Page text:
[Doctor’s Advice vol.3] About Hand, Foot, and Mouth Disease (HFMD), Now Also Spreading in Japan

[Doctor’s Advice vol.3] About Hand, Foot, and Mouth Disease (HFMD), Now Also Spreading in Japan


Hand, foot, and mouth disease (HFMD) is a viral infectious disease. In Singapore, it is among those diseases for which cases occur throughout the year, and now, in the summer of 2013, it has also been spreading in Japan.

HFMD is known as an infectious disease that commonly affects infants, but it can also be contracted by adults. While most cases of the disease are said to be mild, some cases have lead to aggravated symptoms and even death—it is by no means a disease to be taken lightly.

This time, we again consulted Dr. Keiichi Hayashi at Raffles Japanese Clinic to learn about HFMD.

Which viruses are responsible for causing HFMD?

The main viruses that cause HFMD are coxsackie virus A16 and enterovirus 71. Several other viruses can also cause the disease. It is not very much the case that outbreaks are caused by a different virus each season; rather, it is often the case that several viruses break out during the same period. This means that even if you have already caught the disease before, there is still a possibility that you could contract it again, unless you have immunity against the other virus types. In fact, there have been cases in Japan where people contracted HFMD several times in one summer.
In countries throughout Asia including Singapore, cases of HFMD occur almost throughout the entire year, while in Japan, outbreaks occur mostly during the summer.

What are the symptoms of HFMD?

A typical symptom of HFMD is the formation of small blisters on the palms of one’s hands or the soles of one’s feet. Some people go without developing blisters in their mouth, and approximately one half of patients are said to not experience fever. In some cases, a rash of small, red spots occurs instead of blisters. The severity of the symptoms vary among individuals—some people have mild symptoms and recover immediately, while others experience difficulty eating for a while due to pain inside their mouths. Although the manifestation of the symptoms are the same for infants and adults, they are often more severe for adults, and symptoms tend to become aggravated if the patient has a history of atopic dermatitis. Diarrhea can also be experienced. If there is a fever present, it usually goes away in 2–3 (1–2?) days; blisters disappear after approximately one week.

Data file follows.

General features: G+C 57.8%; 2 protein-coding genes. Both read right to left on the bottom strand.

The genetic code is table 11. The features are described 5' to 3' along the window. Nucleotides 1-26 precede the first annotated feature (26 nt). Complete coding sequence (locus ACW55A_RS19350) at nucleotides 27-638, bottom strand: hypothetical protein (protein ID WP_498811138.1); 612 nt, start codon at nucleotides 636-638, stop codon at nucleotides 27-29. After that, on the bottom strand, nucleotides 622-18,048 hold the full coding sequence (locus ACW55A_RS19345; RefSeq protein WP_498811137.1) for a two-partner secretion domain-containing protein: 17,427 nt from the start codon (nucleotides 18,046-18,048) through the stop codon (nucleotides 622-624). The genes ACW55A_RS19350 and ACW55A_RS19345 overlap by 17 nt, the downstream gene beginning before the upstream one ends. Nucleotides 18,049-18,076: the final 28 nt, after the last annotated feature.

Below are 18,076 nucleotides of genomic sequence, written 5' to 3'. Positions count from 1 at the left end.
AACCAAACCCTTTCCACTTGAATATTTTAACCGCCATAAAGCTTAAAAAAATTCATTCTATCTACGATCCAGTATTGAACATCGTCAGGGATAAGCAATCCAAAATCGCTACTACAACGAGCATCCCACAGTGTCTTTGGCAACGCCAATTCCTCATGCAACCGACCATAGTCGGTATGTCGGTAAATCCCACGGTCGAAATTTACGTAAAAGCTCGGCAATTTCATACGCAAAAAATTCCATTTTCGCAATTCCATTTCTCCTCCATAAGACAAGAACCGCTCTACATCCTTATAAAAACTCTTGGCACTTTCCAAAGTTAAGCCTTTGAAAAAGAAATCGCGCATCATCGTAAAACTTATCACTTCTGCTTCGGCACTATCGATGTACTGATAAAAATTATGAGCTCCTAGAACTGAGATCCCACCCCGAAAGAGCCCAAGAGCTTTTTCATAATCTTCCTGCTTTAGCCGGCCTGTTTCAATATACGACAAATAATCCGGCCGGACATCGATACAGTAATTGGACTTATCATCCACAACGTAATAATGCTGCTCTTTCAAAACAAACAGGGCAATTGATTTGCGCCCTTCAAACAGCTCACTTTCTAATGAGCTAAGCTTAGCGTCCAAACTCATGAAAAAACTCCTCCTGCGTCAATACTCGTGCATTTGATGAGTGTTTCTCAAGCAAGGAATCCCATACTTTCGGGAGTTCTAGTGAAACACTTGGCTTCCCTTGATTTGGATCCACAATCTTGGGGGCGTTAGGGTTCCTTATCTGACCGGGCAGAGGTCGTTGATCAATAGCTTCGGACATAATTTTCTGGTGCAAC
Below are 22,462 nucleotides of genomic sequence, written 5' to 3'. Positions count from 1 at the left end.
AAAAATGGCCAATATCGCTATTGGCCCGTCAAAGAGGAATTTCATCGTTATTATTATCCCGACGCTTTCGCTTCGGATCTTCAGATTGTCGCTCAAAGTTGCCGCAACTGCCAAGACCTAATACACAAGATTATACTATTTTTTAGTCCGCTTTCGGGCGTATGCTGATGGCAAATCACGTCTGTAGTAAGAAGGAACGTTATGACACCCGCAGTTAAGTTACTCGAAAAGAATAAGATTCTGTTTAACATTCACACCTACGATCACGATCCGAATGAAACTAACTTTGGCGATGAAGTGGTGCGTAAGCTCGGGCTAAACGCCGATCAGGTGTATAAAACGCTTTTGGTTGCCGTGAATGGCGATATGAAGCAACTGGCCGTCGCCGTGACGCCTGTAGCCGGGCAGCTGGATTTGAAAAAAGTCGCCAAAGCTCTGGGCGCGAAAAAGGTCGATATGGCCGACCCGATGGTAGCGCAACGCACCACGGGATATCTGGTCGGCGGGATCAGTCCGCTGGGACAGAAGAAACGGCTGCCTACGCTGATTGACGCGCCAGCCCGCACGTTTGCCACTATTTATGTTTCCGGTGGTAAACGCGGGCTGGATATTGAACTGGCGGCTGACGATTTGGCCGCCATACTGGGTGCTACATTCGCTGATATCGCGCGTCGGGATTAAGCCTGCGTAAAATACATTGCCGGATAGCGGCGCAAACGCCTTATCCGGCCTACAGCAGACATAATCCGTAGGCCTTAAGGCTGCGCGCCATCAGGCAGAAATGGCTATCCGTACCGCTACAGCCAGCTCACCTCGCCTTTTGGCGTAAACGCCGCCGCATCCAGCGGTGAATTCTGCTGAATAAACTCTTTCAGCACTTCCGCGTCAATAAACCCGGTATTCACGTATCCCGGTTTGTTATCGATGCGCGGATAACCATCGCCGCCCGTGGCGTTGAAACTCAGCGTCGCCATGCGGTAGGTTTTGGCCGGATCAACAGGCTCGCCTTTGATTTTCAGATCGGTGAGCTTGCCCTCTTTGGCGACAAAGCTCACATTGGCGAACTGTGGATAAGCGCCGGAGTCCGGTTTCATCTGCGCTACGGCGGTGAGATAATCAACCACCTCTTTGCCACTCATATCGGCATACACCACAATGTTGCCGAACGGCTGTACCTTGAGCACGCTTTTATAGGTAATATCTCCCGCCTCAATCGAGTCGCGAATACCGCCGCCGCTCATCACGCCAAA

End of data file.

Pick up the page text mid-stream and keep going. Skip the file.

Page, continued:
Experiencing nail loss after recovering from the illness is a common symptom of coxsackie virus A6. This virus can cause the patient to develop a rash not only in their hands, feet, and mouth, but sometimes also in their elbows, knees, and buttocks. For this reason, the illness is sometimes misdiagnosed as chickenpox.

How is HFMD treated?

There is no specific medicine for HFMD, and treatments are symptomatic. For example, antipyretics are prescribed for fever, intravenous therapy is given if patients cannot eat or drink at all, and skin care is administered if rashes are severe—the patient is then expected to wait it out and recover naturally on their own. There is no need to seek medical assistance if the symptoms are mild, but if you contract the illness for the first time or feel unwell, it is recommended that you see a doctor rather than following your own judgment.

How can you prevent HFMD?

The viruses that cause HFMD are transmitted through direct contact with a patient’s rash, by inhaling the aerosols produced by a coughing or sneezing patient, or if the viruses in a patient’s feces somehow make their way into another person’s mouth. Hand washing is fundamental to preventing infection. If family members or those close to you are infected by the illness, try to avoid contact with them as much as possible. Hand washing after using children’s toys or playrooms should definitely be exercised, as the viruses can be transferred through them also. Avoiding the use of public facilities during times when the virus is particularly prevalent is also recommended as a preventive measure.

Differences in attitudes toward HFMD in Singapore and in Japan

In Japan, HFMD is designated under the School Health and Safety Act as one of the infectious diseases for which schools are required to take preventive action, but there are no strict regulations on suspending infected pupils from attending school. In most cases, pupils are allowed to attend school or kindergarten if their whole body is in good condition and one day has passed since their fever has subsided, even if they still have blisters.
However, in other Asian countries, HFMD is regarded as a disease of high concern, as cases of death from HFMD caused by enterovirus 71 have been reported. HFMD caused by this particular virus has caused over 6,000,000 cases worldwide over the past 10 years, of which more than 2,000 cases were fatal. For this reason, kindergartens and nurseries in Singapore conduct health checks on their pupils every morning as they arrive, and children presenting symptoms are suspended from attendance. Sometimes, kindergartens and nurseries are closed down temporarily if multiple cases of the illness occur in the same institution. Currently, vaccines are also being developed in China and Taiwan.


Raffles Japanese Clinic
Doctor Keiichi Hayashi


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